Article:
My First 100 Days as a Web Developer
Last autumn, my life took an unexpected turn. I had just finished the majority of my undergraduate degree at The Master’s University that previous semester studying Communications, and I was taking my first dip into the ocean of adulthood. I didn’t know what I wanted to do, so I tried being my own boss as a wedding photographer. After about 2 months of loneliness, chaotic life structure, and stressful financial insecurity, I bailed. I knew I needed something else, but I had no idea what is was.
There weren’t too many companies that I knew of that I thought would have a position to fit my degree and experience. I had dabbled in a lot of things, but mastered very few.
I always liked the idea of working at a tech company so I reached out to one of my dorm-mate’s brothers who happened to be a recruiter at a company called Liferay. I found a position in Customer Care that used communication and people skills, so I pursued it. Long story short, they thought I would be a better fit as a Developer Advocate for an up-and-coming product called WeDeploy. They wanted me to start with a three month internship to get my feet wet with coding. I said, “Why not!”, and there it began.
Web development had always been intriguing to me. My dad was a software engineer when I was little, and even though I was too young at the time to learn much from him, I always liked the idea of building things with a computer. Being giving this opportunity to learn how to code in a real-life environment was truly a dream come true!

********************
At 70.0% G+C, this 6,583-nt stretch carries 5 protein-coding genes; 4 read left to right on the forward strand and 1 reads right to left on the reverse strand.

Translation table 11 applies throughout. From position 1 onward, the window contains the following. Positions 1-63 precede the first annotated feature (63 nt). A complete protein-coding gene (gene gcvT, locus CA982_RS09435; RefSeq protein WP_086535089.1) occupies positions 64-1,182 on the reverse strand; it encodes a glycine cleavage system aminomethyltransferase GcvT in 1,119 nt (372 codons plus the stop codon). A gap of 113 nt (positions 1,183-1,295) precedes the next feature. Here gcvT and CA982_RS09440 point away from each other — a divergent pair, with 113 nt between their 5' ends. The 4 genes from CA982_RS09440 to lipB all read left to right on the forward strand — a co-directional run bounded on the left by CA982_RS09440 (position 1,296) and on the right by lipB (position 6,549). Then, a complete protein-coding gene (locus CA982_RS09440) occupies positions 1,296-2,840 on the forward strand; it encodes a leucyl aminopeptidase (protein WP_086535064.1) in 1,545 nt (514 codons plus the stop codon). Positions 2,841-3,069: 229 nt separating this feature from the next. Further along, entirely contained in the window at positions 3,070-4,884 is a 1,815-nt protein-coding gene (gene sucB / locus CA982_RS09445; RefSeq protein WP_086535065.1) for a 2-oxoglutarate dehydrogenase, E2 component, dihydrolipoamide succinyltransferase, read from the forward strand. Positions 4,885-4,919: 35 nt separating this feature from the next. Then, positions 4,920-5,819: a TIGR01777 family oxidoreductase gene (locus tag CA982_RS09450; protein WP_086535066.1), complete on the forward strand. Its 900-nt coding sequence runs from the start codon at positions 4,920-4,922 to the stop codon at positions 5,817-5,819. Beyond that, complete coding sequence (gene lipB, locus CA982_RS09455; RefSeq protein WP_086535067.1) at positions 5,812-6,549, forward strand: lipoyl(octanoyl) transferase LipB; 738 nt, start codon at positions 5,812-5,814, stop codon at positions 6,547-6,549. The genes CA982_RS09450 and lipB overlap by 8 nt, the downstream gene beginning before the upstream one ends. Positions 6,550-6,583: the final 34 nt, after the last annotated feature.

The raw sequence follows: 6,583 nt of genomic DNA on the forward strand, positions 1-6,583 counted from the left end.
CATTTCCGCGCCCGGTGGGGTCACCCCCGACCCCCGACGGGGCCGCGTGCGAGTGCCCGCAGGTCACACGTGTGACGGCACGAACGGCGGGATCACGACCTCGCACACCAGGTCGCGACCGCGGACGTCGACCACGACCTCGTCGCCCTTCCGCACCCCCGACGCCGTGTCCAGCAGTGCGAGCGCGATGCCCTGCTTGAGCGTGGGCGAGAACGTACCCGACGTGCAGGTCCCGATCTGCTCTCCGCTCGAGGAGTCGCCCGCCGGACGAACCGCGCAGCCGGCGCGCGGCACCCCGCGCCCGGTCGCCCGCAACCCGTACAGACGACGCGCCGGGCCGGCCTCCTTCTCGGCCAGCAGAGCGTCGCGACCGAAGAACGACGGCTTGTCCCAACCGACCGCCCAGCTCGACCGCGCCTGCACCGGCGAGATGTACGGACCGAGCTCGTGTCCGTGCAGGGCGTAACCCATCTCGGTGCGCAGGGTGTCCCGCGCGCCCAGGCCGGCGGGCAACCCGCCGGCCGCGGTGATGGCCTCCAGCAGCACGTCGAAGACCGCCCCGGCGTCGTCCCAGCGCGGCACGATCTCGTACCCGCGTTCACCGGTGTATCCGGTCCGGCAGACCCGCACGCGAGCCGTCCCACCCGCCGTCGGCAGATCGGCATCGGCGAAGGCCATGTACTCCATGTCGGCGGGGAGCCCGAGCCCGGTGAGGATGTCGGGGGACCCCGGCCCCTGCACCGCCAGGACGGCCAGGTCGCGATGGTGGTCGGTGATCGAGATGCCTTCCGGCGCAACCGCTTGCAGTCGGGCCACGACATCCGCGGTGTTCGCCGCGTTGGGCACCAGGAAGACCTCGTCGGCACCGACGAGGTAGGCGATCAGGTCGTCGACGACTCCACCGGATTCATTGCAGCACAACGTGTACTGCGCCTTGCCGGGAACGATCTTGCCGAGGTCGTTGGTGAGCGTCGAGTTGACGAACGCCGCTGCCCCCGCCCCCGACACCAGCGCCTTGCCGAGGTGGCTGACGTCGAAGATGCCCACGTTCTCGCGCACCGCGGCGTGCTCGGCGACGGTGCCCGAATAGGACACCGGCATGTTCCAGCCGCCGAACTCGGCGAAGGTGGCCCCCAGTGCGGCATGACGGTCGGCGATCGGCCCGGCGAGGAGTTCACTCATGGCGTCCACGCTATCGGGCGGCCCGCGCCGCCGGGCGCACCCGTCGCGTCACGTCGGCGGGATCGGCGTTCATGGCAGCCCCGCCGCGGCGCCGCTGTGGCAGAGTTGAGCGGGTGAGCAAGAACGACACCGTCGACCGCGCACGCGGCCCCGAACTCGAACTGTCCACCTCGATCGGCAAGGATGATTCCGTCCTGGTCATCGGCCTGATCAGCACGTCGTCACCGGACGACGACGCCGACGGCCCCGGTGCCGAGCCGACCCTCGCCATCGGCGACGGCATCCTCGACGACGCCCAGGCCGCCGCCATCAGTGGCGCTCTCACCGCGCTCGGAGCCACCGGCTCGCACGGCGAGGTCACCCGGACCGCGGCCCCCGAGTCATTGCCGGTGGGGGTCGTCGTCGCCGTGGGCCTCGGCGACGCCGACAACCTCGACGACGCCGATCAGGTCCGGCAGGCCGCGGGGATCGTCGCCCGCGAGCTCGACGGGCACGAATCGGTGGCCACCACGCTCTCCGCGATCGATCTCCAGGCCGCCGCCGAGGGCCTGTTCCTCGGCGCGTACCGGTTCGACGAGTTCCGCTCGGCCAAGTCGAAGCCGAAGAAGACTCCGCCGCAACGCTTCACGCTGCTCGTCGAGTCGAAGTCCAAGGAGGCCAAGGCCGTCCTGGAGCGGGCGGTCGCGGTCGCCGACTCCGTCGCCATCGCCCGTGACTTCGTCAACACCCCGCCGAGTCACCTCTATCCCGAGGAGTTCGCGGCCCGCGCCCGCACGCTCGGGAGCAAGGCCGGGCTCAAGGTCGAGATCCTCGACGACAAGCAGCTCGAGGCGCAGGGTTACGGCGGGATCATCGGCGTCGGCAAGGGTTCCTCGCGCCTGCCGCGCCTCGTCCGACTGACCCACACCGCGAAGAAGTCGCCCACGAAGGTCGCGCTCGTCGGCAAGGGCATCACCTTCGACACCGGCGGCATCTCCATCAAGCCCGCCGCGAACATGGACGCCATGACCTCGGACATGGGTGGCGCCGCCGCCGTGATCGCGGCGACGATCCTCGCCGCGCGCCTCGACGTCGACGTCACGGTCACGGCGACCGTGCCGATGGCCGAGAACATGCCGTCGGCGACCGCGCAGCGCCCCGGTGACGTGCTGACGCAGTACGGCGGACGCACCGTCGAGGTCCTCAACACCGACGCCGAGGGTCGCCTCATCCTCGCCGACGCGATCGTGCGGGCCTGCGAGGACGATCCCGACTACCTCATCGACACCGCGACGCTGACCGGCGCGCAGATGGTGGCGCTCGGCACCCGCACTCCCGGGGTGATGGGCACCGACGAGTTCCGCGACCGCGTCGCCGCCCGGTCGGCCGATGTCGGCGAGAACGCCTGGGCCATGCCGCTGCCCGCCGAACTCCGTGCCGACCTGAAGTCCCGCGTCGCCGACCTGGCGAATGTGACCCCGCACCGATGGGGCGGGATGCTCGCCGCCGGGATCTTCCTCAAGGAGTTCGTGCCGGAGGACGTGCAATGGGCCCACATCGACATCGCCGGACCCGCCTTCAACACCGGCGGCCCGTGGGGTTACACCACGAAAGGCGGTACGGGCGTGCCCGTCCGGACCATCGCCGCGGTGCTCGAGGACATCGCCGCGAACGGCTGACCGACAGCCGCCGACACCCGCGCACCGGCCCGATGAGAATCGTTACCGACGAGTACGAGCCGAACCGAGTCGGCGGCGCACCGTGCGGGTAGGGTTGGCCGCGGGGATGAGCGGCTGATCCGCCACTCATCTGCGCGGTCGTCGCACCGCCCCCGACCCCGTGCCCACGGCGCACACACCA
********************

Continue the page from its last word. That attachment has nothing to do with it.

So yes, it was quite an exhilarating journey getting to the first day, but what came after, I could have never expected.
It was hard. Like crazy hard.
I was always known by my friends as the “techy”, but that didn’t get me very far in a room full of 150 engineers.
I learned very quickly that I had stepped into a whole new world full of APIs, CLIs, and “I wanna cry”s.
But at the same time, I loved it. Everyday I could learn something new. After a couple weeks, I could start fixing some of my own bugs, and now, closing in on almost five months, I’m starting to become a contributing member of the team.
A couple evenings ago, I asked myself why this job has been a success. Is it because I had a bunch of untapped potential just waiting to be unleashed like Thor’s hammer? Or was it because I had mastered the lost Canadian art of ultra-power-learning (I’m assuming this doesn’t exist, but if it did…)?
It wasn’t either of these, in fact, I don’t think it even had much to do with me at all. The thing is, I was surrounded by amazing people. Liferay is an incredible company and WeDeploy is a killer team. Daily I feel both unworthy to sit beside my coworkers because of how masterful they are at their craft, and yet completely welcomed in because of their extended friendship and vulnerability. It’s this kind of community that gives space for discovery, “stupid questions”, and ultimately, growth.
Web development can be super hard sometimes, but if we gather around people who encourage and push us further, we can create something great.